Building and launching a space craft can appear like a very daunting task, primarily because of the huge amounts of money it takes. So it’s only natural that people all over the world became very concerned when few days ago, the recently repaired Kepler telescope suffered an unknown malfunction.
Four days ago, the space craft entered emergency mode with no warning whatsoever, leaving NASA with virtually no way of contacting it or finding out what happened. Even though the agency has been struggling ever since to figure out what went wrong, they couldn’t determine a single thing. And after being almost completely dormant, Kepler finally went back online three days after failure.
Still a mystery, even to the rocket scientists from NASA, is exactly what happened to the spacecraft in the first place. It simply went into emergency mode all of a sudden, remained like that for three days, and just as suddenly came back to life. It’s not any protocol built into the telescope by the engineers behind it, so they have no idea what went on.
Plus, with the Kepler being as far out into space as it is, it still takes time for the information to travel to ground command and then back to the space craft. It might not be much, but the 13 minutes of lag between sending and receiving information could very well mean the difference between a successful and a failed mission.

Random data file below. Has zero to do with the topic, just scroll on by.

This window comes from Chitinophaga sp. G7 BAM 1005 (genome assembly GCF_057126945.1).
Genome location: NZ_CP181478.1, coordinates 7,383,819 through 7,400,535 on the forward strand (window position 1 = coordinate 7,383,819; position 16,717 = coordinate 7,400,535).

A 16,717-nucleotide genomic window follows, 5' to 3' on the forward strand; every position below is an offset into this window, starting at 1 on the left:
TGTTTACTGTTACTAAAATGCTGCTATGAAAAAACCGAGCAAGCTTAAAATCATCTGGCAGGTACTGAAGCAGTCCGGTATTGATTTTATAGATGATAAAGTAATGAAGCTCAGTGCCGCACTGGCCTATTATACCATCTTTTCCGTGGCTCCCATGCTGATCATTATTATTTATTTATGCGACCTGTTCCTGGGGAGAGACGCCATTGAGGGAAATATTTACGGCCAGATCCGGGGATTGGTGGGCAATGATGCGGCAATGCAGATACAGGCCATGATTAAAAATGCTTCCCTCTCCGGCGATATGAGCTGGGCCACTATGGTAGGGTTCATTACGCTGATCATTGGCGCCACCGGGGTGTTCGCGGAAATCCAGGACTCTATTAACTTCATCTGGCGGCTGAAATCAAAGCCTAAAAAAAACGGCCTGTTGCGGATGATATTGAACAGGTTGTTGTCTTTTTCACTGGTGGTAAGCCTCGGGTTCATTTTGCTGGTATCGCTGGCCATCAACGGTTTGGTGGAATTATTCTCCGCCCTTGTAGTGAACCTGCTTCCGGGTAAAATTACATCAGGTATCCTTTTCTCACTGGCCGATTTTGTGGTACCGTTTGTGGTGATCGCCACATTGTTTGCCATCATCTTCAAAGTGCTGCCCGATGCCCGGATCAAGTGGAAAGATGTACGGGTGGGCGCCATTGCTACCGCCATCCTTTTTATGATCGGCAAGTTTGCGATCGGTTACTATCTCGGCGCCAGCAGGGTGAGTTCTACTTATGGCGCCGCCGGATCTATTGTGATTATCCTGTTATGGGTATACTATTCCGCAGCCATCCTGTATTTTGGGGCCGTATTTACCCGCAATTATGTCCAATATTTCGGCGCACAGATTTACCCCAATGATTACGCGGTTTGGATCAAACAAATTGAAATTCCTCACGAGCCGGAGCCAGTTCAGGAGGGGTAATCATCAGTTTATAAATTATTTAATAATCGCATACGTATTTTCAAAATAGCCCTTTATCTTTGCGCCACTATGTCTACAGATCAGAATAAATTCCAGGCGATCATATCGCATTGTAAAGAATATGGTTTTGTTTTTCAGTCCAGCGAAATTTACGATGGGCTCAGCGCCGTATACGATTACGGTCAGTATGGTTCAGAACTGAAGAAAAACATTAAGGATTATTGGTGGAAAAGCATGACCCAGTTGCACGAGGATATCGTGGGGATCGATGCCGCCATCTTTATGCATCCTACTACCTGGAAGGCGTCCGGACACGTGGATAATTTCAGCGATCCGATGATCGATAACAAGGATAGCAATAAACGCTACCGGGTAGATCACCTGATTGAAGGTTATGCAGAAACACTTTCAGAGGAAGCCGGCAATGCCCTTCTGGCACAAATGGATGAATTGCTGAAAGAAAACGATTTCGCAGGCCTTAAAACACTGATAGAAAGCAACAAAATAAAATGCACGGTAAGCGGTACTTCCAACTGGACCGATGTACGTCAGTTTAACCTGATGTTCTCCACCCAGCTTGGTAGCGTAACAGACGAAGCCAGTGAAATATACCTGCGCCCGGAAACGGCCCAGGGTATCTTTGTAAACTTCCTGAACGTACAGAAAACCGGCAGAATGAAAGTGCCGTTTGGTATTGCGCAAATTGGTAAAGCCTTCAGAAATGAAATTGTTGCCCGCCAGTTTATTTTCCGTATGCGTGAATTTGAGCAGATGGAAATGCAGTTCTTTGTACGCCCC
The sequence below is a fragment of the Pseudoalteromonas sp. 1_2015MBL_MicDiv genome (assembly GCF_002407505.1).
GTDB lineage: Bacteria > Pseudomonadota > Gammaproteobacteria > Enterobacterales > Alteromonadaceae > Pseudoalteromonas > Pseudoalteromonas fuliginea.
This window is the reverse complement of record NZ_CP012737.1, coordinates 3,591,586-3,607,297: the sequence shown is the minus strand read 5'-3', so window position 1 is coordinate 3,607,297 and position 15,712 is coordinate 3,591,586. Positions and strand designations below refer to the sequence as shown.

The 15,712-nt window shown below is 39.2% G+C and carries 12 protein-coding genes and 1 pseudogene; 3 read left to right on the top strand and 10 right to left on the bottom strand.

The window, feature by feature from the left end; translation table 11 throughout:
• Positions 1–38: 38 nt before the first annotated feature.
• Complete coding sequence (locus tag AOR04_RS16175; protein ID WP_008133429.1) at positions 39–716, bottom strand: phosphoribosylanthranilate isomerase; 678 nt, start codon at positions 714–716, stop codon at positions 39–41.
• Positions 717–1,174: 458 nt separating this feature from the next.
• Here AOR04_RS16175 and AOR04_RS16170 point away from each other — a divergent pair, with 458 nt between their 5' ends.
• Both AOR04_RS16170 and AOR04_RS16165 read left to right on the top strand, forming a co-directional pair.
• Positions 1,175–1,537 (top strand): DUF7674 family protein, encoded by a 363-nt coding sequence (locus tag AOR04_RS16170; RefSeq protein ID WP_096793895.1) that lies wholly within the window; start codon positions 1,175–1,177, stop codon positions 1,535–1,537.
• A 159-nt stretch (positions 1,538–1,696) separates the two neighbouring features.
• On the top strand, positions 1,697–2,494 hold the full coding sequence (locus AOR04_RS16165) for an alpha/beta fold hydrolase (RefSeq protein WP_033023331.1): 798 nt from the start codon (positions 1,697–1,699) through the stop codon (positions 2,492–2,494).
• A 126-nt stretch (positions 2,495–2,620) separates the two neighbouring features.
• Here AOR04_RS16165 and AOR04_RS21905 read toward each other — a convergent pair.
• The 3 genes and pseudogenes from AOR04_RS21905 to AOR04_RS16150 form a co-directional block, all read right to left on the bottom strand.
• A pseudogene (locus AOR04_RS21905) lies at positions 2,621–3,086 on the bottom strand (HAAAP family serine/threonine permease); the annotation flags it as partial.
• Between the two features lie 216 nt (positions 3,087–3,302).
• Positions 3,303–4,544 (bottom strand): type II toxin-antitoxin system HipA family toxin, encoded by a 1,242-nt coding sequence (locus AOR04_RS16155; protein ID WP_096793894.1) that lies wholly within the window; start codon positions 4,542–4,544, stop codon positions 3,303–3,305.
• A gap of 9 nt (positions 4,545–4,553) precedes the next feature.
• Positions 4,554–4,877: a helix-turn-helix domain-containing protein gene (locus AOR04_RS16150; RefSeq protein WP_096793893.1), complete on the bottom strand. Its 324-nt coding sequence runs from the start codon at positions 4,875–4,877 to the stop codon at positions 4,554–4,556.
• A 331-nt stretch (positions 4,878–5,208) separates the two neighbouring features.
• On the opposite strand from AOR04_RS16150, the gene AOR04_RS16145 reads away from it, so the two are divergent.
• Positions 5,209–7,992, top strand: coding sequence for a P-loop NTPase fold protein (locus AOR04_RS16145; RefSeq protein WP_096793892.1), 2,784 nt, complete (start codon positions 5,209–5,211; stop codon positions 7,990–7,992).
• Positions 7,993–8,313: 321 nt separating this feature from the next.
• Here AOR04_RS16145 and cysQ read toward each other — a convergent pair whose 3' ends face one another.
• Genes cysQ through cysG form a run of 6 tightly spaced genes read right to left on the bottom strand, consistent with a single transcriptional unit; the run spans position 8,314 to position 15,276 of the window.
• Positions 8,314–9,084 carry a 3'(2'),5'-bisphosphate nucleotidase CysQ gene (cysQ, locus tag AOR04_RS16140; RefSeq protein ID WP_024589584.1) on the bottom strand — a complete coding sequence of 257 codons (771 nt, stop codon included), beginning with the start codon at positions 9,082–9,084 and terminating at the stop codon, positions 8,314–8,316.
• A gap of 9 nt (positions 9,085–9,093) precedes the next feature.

According to NASA spokespeople, emergency mode is the lowest operational mode the spacecraft can run in, and it consumes a lot of fuel. Right now, the Kepler is operating on it best fuel-saving mode, so as to be able to complete its mission in space without having to abandon the very expensive piece of technology up there.
Scientists have been running diagnostics and analyzing data sent back to Earth ever since they regained contact with the space craft. The process is, expectedly, very lengthy, with the team estimating that it will last at least until the end of the week. Hopefully, the check-up will come up a-ok.
If the K2, as the space craft is also called, gets a clean bill of health, it will be able to start its new mission soon enough. Dubbed Campaign 9, the mission will be aimed at detecting smaller planets orbiting their stars at very wide rotations, or not orbiting any stars at all. This is how NASA describes Campaign 9:
In this campaign, both K2 and astronomers at ground-based observatories on five continents will simultaneously monitor the same region of sky towards the center of our galaxy to search for small planets, such as the size of Earth, orbiting very far from their host star or, in some cases, orbiting no star at all.
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